Many thanks to Hanzík for the Czech translations!
A certain monk said to master Suku: “I have studied your code to learn from your example, but on one question my eyes have not yet been opened.”
The monk unfolded a source listing. “Consider this tiny application, where you search log files for errors. I would have done all processing in the application class. Yet you define a host of additional classes: a LogFileReader interface which has only a readEntry method, a LogFileEntry to be returned by the method, and a SimpleLogFileReader which is the only implementation of the interface! Why all this formality for so small a project?”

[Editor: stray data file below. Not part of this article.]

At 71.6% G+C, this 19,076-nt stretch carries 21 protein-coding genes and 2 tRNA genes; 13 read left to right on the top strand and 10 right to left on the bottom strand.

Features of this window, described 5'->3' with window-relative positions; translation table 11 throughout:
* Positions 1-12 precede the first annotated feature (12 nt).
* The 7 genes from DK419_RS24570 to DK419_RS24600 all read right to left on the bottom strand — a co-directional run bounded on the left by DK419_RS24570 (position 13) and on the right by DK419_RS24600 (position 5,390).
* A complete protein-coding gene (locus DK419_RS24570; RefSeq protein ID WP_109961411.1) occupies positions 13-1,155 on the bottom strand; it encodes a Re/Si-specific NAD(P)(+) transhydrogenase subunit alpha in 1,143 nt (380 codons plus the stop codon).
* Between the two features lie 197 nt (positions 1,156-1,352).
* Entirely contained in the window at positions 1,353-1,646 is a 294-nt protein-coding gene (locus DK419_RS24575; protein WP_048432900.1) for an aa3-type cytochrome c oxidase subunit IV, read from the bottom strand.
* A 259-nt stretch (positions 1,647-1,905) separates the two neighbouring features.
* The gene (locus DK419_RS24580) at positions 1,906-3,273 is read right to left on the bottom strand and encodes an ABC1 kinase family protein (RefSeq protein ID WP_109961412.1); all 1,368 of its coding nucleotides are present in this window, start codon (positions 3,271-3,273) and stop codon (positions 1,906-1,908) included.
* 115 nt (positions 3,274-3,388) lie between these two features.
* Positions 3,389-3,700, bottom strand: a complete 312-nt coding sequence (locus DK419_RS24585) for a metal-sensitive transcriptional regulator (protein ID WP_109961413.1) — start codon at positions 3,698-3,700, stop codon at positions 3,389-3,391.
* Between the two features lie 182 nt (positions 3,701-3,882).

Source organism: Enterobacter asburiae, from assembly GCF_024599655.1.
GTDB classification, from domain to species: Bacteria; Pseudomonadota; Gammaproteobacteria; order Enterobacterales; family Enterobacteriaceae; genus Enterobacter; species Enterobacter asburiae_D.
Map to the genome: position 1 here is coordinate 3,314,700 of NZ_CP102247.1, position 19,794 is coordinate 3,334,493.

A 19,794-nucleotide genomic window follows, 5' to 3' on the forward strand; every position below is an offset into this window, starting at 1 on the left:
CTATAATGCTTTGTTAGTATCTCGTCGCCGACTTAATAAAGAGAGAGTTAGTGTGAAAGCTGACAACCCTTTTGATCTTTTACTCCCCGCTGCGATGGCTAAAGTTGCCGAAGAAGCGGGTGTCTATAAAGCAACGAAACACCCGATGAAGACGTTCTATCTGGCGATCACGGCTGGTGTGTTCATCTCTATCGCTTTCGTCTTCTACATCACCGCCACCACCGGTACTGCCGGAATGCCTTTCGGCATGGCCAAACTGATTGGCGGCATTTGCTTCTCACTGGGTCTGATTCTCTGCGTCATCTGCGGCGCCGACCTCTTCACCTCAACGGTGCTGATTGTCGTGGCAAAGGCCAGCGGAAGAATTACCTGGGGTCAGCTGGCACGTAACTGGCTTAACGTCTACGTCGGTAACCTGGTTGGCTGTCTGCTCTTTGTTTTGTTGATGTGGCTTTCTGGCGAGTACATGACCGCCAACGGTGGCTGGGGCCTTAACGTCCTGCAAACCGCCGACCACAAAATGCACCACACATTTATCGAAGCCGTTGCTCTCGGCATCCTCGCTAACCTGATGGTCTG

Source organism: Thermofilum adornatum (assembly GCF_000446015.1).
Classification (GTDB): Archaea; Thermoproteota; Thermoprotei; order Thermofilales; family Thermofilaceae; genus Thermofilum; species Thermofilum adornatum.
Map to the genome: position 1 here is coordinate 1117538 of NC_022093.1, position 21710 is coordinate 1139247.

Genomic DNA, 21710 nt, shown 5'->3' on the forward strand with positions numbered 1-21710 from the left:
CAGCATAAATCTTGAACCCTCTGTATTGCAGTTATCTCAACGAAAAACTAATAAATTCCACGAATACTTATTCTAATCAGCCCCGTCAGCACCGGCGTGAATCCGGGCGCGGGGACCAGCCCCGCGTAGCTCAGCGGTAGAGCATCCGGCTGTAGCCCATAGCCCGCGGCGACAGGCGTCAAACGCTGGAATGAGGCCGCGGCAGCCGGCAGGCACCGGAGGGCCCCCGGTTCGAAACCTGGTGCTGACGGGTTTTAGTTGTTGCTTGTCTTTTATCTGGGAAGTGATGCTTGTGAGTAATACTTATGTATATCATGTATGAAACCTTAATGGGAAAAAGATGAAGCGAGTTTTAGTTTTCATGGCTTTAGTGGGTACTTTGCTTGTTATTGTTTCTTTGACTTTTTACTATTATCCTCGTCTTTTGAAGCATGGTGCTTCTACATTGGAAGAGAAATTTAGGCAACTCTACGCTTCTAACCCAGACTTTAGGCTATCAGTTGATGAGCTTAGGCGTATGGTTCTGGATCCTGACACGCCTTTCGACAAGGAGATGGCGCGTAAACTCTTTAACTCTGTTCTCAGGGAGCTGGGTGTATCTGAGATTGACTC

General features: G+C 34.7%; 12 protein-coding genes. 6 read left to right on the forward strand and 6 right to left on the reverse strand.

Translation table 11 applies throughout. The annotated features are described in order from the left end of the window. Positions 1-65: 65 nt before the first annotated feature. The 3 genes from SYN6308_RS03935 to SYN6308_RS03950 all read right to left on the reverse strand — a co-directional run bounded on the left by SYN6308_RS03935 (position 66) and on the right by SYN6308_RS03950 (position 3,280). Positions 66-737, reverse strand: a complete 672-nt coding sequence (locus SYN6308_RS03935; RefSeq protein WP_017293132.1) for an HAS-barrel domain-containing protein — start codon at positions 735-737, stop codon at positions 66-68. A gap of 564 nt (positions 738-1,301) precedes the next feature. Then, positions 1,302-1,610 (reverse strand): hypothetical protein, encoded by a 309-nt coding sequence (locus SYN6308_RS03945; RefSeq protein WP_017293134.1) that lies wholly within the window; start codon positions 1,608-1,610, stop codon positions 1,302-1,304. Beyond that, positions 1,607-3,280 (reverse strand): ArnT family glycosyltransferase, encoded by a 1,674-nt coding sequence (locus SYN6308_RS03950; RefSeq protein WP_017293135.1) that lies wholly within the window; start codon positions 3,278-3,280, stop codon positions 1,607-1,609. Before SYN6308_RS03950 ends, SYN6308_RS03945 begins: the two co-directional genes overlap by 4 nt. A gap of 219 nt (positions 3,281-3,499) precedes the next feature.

Suku replied: “Go to the stables, untie my horse, and ride him up the Drunken Serpent’s Road to the peak of this mountain. Then ride down and tell me what you have learned.”
The monk reappeared that evening, bruised and dirty. “I have learned that your horse does not like being ridden bareback. Also, that one may fall a long way down the cliffside if thrown.”
Suku produced a saddle, breastplate, bridle, bit and reins, saying: “No matter how short the journey, the rider should be absolutely certain of where to sit and how to steer.”
The monk rubbed a huge bump on his head. “But what will the ill-tempered horse be certain of?”
“That he is the one being ridden,” said Suku.
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